The public version of the Inspector-General of the Australian Defence Force Afghanistan Inquiry Report went live on their website about twelve minutes ago. It’s some 465 pages long, so we would expect there to be at least twenty minutes more before the hot takes emerged.
The public reaction to reports like this tend less to be about their content and far more about validating existing beliefs. The issues are complex, difficult, and confronting, and probably not well suited to analysis by political editors whose bread and butter is theatre criticism of politicians. The question then emerges about how to get intellectual leadership in public debate. Academic experts outside of official channels have only had the report now for fifteen minutes, and social media is already abuzz.
One of the surprising findings of the Inquiry was that there was ‘no evidence that there was knowledge of, or reckless indifference to, the commission of war crimes, on the part of commanders and troop/platoon, squadron/company or Task Group Headquarters level’ . But — and here’s the more interesting bit — the Inquiry was not ‘of the view that there was any failure at any of those levels to take reasonable and practical steps that would have prevented or detected the commission of war crimes’ . This was because ‘few would have imagined some of our elite soldiers would engage in the conduct that has been described’ .
There’s clearly a disconnect between the social media commentary currently going wild (even being encouraged by some journalists) and the findings of the report. One property journalist has just tweeted that the sort of behaviour described in the report is due to Howard spruiking ANZAC Day…
I’m going to pivot a bit here. I think that there is a real failure by the Government to help the public to understand what’s going on, what the issues are, and where the limits of reasonable opinion are. A heavily redacted 465 page document is not going to get ahead of the public opinion backlash.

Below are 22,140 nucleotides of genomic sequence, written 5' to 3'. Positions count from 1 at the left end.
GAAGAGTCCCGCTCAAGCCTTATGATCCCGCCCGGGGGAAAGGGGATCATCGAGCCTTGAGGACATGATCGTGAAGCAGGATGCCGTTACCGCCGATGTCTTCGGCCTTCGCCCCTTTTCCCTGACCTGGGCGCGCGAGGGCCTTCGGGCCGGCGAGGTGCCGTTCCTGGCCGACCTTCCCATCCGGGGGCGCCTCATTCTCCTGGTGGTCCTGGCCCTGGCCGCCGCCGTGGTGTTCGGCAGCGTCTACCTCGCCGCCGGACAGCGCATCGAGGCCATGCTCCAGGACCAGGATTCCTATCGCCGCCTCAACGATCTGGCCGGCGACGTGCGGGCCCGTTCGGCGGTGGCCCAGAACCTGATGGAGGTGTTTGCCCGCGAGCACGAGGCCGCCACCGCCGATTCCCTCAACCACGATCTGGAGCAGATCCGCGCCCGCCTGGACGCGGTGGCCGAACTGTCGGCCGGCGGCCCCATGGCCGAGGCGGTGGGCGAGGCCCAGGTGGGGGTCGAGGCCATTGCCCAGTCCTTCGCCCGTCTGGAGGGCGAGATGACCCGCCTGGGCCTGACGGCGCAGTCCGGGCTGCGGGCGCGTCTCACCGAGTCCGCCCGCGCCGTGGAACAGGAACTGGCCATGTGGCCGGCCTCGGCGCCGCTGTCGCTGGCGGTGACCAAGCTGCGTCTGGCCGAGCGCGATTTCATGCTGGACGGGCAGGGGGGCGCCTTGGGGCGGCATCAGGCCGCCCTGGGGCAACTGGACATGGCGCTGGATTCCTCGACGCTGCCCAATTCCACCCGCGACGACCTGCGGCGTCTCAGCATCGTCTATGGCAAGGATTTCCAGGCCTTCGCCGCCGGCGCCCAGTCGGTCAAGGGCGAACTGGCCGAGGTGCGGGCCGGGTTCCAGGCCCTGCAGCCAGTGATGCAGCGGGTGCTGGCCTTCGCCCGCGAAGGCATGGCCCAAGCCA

That’s a problem for two reasons. First, it means that the public debate is not terribly well informed. Second, it means that people who should be engaged in this discussion have obstacles to participation. You shouldn’t need to read a 465 page document in order to get informed.
I suspect that we’re going to see the usual kind of reaction to this polarised public debate: the bulk of the population generally not caring that our elite soldiers engaged in conflict without regard for the laws of armed conflict. This is something we can test. The armed forces is consistently one of the most trusted institutions in Australia: will we see that drop in the next survey? Will people dismiss it as merely the behaviour of 25 people? Will people dismiss it as merely the sort of atrocity that is supposed to happen during warfare?
It’s for these reasons that you need intellectual leadership. You need a public that has a better understanding of the principles behind how we engage in armed conflict — that it’s not a case of all being fair in war. You need a public that has a better understanding of the sort of shame that I understand senior members of the armed forces are experiencing but have a very high likelihood of externalising to a few bad eggs.
Why do you need this? Because this is how democratic participation regulates the Executive. If people aren’t suitably outraged and don’t value holding people to account, then you allow a shift in acceptable behaviours from political elites.
For my part, the bits of the report that I’ve seen suggest a systemic problem. It’s not good enough for elite soldiers to talk about the culture that they need to do their job, and that civilians simply don’t understand the working environment they need to do extraordinarily awful work. It’s the opposite: elite soldiers need to understand the expectations of the informed and rational community. If the sort of culture can thrive that we see in the report, then there’s too much trust in elite soldiers to do the right thing and too little accountability.
I note, of course, that I stack the deck when I talk about the sort of community values reflected. There is a good chunk of the community that, no doubt, would not care how our elite soldiers behave so long as they win and kill bad guys. But this gets me back to the start of the loop: having the intellectual leadership to guide that public debate.
This is not a public discussion where we can get into the details of what is going on. This is, instead, a public discussion where we need to reflect on community values and have greater confidence that those values are being reflected in areas with reduced (or, as it seems, no) oversight.
One response to “Quick Post: Public reactions to the Inspector-General ADF Afghanistan Inquiry Report”
[…] Long before we had the Inspector-General of the Australian Defence Force’s report of the Afghanistan Inquiry, we had a dysfunctional theatre for public debate that was simply incapable of engaging with the findings. As I wrote: […]